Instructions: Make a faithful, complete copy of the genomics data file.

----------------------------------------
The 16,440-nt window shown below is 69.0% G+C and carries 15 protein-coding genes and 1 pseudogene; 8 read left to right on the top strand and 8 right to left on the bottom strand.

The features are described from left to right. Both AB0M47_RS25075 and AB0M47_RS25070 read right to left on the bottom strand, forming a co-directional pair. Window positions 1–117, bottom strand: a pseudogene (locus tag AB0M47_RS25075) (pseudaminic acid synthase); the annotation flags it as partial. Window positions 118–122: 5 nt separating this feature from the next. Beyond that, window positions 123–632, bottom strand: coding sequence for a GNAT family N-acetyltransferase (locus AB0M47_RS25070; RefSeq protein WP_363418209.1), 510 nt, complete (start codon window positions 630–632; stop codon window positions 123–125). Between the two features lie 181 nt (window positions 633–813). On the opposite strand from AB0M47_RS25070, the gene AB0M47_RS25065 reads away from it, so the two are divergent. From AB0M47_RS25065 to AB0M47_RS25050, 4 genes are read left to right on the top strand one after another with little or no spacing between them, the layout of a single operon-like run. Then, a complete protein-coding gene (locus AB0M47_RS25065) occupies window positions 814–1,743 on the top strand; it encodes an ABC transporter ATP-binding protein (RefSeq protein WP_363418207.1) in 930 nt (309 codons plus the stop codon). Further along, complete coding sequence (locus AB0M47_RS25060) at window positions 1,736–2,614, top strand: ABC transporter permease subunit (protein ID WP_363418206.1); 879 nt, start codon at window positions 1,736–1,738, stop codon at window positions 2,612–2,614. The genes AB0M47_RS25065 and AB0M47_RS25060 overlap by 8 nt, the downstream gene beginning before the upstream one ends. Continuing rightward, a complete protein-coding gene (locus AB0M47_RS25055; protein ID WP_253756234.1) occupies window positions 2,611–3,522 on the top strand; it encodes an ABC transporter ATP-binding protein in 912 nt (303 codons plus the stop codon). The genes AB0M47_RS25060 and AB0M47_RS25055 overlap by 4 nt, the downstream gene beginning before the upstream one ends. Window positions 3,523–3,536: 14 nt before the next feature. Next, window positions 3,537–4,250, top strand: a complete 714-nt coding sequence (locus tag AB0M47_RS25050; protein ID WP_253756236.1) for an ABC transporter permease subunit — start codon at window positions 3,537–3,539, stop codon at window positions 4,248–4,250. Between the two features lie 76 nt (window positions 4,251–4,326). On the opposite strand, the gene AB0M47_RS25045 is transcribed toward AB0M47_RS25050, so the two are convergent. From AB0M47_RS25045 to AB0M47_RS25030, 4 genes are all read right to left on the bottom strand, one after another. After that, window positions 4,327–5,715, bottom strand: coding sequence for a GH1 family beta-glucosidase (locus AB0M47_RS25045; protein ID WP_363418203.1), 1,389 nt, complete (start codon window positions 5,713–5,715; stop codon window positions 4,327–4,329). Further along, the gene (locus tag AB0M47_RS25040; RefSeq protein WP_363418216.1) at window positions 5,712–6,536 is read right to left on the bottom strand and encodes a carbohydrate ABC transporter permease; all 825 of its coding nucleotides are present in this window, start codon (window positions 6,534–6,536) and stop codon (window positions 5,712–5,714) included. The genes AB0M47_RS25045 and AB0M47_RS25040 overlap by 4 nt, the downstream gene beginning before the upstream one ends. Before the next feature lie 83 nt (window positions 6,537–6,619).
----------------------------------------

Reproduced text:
The 16,440-nt window shown below is 69.0% G+C and carries 15 protein-coding genes and 1 pseudogene; 8 read left to right on the top strand and 8 right to left on the bottom strand.

The features are described from left to right. Both AB0M47_RS25075 and AB0M47_RS25070 read right to left on the bottom strand, forming a co-directional pair. Window positions 1–117, bottom strand: a pseudogene (locus tag AB0M47_RS25075) (pseudaminic acid synthase); the annotation flags it as partial. Window positions 118–122: 5 nt separating this feature from the next. Beyond that, window positions 123–632, bottom strand: coding sequence for a GNAT family N-acetyltransferase (locus AB0M47_RS25070; RefSeq protein WP_363418209.1), 510 nt, complete (start codon window positions 630–632; stop codon window positions 123–125). Between the two features lie 181 nt (window positions 633–813). On the opposite strand from AB0M47_RS25070, the gene AB0M47_RS25065 reads away from it, so the two are divergent. From AB0M47_RS25065 to AB0M47_RS25050, 4 genes are read left to right on the top strand one after another with little or no spacing between them, the layout of a single operon-like run. Then, a complete protein-coding gene (locus AB0M47_RS25065) occupies window positions 814–1,743 on the top strand; it encodes an ABC transporter ATP-binding protein (RefSeq protein WP_363418207.1) in 930 nt (309 codons plus the stop codon). Further along, complete coding sequence (locus AB0M47_RS25060) at window positions 1,736–2,614, top strand: ABC transporter permease subunit (protein ID WP_363418206.1); 879 nt, start codon at window positions 1,736–1,738, stop codon at window positions 2,612–2,614. The genes AB0M47_RS25065 and AB0M47_RS25060 overlap by 8 nt, the downstream gene beginning before the upstream one ends. Continuing rightward, a complete protein-coding gene (locus AB0M47_RS25055; protein ID WP_253756234.1) occupies window positions 2,611–3,522 on the top strand; it encodes an ABC transporter ATP-binding protein in 912 nt (303 codons plus the stop codon). The genes AB0M47_RS25060 and AB0M47_RS25055 overlap by 4 nt, the downstream gene beginning before the upstream one ends. Window positions 3,523–3,536: 14 nt before the next feature. Next, window positions 3,537–4,250, top strand: a complete 714-nt coding sequence (locus tag AB0M47_RS25050; protein ID WP_253756236.1) for an ABC transporter permease subunit — start codon at window positions 3,537–3,539, stop codon at window positions 4,248–4,250. Between the two features lie 76 nt (window positions 4,251–4,326). On the opposite strand, the gene AB0M47_RS25045 is transcribed toward AB0M47_RS25050, so the two are convergent. From AB0M47_RS25045 to AB0M47_RS25030, 4 genes are all read right to left on the bottom strand, one after another. After that, window positions 4,327–5,715, bottom strand: coding sequence for a GH1 family beta-glucosidase (locus AB0M47_RS25045; protein ID WP_363418203.1), 1,389 nt, complete (start codon window positions 5,713–5,715; stop codon window positions 4,327–4,329). Further along, the gene (locus tag AB0M47_RS25040; RefSeq protein WP_363418216.1) at window positions 5,712–6,536 is read right to left on the bottom strand and encodes a carbohydrate ABC transporter permease; all 825 of its coding nucleotides are present in this window, start codon (window positions 6,534–6,536) and stop codon (window positions 5,712–5,714) included. The genes AB0M47_RS25045 and AB0M47_RS25040 overlap by 4 nt, the downstream gene beginning before the upstream one ends. Before the next feature lie 83 nt (window positions 6,537–6,619).